15. It was a part and an object of the conspiracy that Tejpar and his co-conspirators, and others known and unknown, unlawfully, willfully, and knowingly would and did conspire, combine, confederate, and agree to defraud the United States and the EPA and to commit offenses against the United States by providing and attempting to provide kickbacks to Company-1, CC-3 and certain other employees of P-C, who were co-conspirators, at Federal Creosote and by including the amount of certain kickbacks in the sub-contract price that Vendor-1 charged to P-C on one sub-contract, thereby causing P-C to include the fraudulently inflated amount as part of the costs it charged to the EPA, in violation of Title 41, United States Code, Sections 53(1) and (3).

IV. THE MANNER AND MEANS BY WHICH THE
CONSPIRACY WAS CARRIED OUT

The manner and means by which the conspiracy was sought to be accomplished included, among others, the following:

16. During some or all of the period from approximately December 2001 until approximately the Spring of 2004, Tejpar, CC-1 and CC-2 provided kickbacks to Company-1, CC-3 and certain other employees of P-C, who were co-conspirators. Tejpar, CC-1 and CC-2 provided kickbacks in order to influence the award of sub-contracts for the treatment, removal and disposal of contaminated soil by P-C to Vendor-1 at Federal Creosote.

17. In approximately May 2002, CC-3 provided the bid prices of other vendors to CC-2 before a sub-contract was awarded by P-C. This enabled Tejpar, CC-1, CC-2 and CC-3 to fraudulently inflate the amount of Vendor-1's bid price for this sub-contract by at least $13.50 per ton of contaminated soil from $485 per ton of contaminated soil to $498.50 per ton of contaminated soil. As a result, Vendor-1 was awarded this sub-contract at a price higher than it would have otherwise bid. The ultimate value of the sub-contract was approximately $27,000,000 of which at least $1,510,000 was included as a fraudulently inflated amount. This fraudulently inflated amount included kickbacks made to Company-1, CC-3 and certain other employees of P-C, who were co-conspirators, plus an amount that Vendor-1 kept for itself. P-C included the fraudulently inflated amount as part of the costs it charged to the EPA for work performed by Vendor-1. As a result, the EPA paid more for this sub-contract than it otherwise would have if the FAR requirements were followed.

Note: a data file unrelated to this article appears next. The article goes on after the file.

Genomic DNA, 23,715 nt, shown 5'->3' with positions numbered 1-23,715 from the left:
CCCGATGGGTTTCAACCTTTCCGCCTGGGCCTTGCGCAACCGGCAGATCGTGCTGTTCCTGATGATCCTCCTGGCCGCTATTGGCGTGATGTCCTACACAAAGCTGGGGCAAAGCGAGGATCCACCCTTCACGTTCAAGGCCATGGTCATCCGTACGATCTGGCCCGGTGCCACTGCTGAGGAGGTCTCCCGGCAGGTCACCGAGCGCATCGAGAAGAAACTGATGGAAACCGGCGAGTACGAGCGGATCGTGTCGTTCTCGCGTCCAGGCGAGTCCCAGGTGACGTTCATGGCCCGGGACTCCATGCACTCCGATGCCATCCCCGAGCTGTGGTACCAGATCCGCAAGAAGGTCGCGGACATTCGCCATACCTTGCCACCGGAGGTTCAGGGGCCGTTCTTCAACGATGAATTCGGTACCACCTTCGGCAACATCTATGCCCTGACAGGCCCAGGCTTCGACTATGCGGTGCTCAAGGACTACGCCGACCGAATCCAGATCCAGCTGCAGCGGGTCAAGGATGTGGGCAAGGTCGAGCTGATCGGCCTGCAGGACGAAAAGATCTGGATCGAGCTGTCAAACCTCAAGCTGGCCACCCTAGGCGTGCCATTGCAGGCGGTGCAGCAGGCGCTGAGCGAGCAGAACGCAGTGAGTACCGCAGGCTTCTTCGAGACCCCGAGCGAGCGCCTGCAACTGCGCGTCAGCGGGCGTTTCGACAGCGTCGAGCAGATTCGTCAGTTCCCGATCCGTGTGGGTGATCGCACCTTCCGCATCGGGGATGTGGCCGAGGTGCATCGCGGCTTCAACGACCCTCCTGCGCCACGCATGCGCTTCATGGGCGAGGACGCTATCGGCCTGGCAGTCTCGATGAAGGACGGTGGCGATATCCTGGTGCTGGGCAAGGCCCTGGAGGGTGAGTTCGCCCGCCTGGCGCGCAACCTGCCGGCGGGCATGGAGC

18. Tejpar, CC-1, and CC-2 provided kickbacks to Company-1 via wire transfers from Vendor-1's bank account in Canada to Company-1's bank account in New Jersey. Company-1 issued false invoices to Vendor-1 as a means of concealing the true nature of the kickbacks. The kickbacks to Company-1 totaled at least $1,100,000.

19. Tejpar, CC-1, and CC-2 also provided kickbacks to CC-3 and certain other employees of P-C, who were co-conspirators, that included Mediterranean cruises and corresponding flights, pharmaceuticals, wine and a wine shelving unit, entertainment tickets, flat screen televisions and laptops. The kickbacks to CC-3 and other employees of P-C, who were co-conspirators, totaled approximately $205,000. The amount that Vendor-1 kept for itself totaled at least $205,000.

V. OVERT ACTS

20. In furtherance of the conspiracy and to effect the illegal object thereof, Tejpar and others known and unknown, committed the following overt acts, among others, in the District of New Jersey and elsewhere:

  1. On or about June 11, 2003, Tejpar approved a $177,000 wire transfer sent from Vendor-1's bank account in Canada to Company-1's bank account in New Jersey;
  2. On or about August 26, 2003, Tejpar approved a $249,910 wire transfer sent from Vendor-1's bank account in Canada to Company-1's bank account in New Jersey; and
  3. On or about April 16, 2004, Tejpar approved a $77,570 wire transfer sent from Vendor-1's bank account in Canada to Company-1's bank account in New Jersey.

IN VIOLATION OF TITLE 18, UNITED STATES CODE, SECTION 371.

Dated:

_______________/s/________________
THOMAS O. BARNETT
Assistant Attorney General


_______________/s/________________
SCOTT D. HAMMOND
Deputy Assistant Attorney General


_______________/s/________________
MARC SIEGEL
Director of Criminal Enforcement
Antitrust Division
U.S. Department of Justice
_______________/s/________________
RALPH T. GIORDANO
Chief, New York Office


_______________/s/________________
JEFFREY D. MARTINO



_______________/s/________________
ELIZABETH PREWITT



_______________/s/________________
HELEN CHRISTODOULOU
Attorneys, Antitrust Division
U.S. Department of Justice
26 Federal Plaza, Room 3630
New York, New York 10278
(212) 264-0653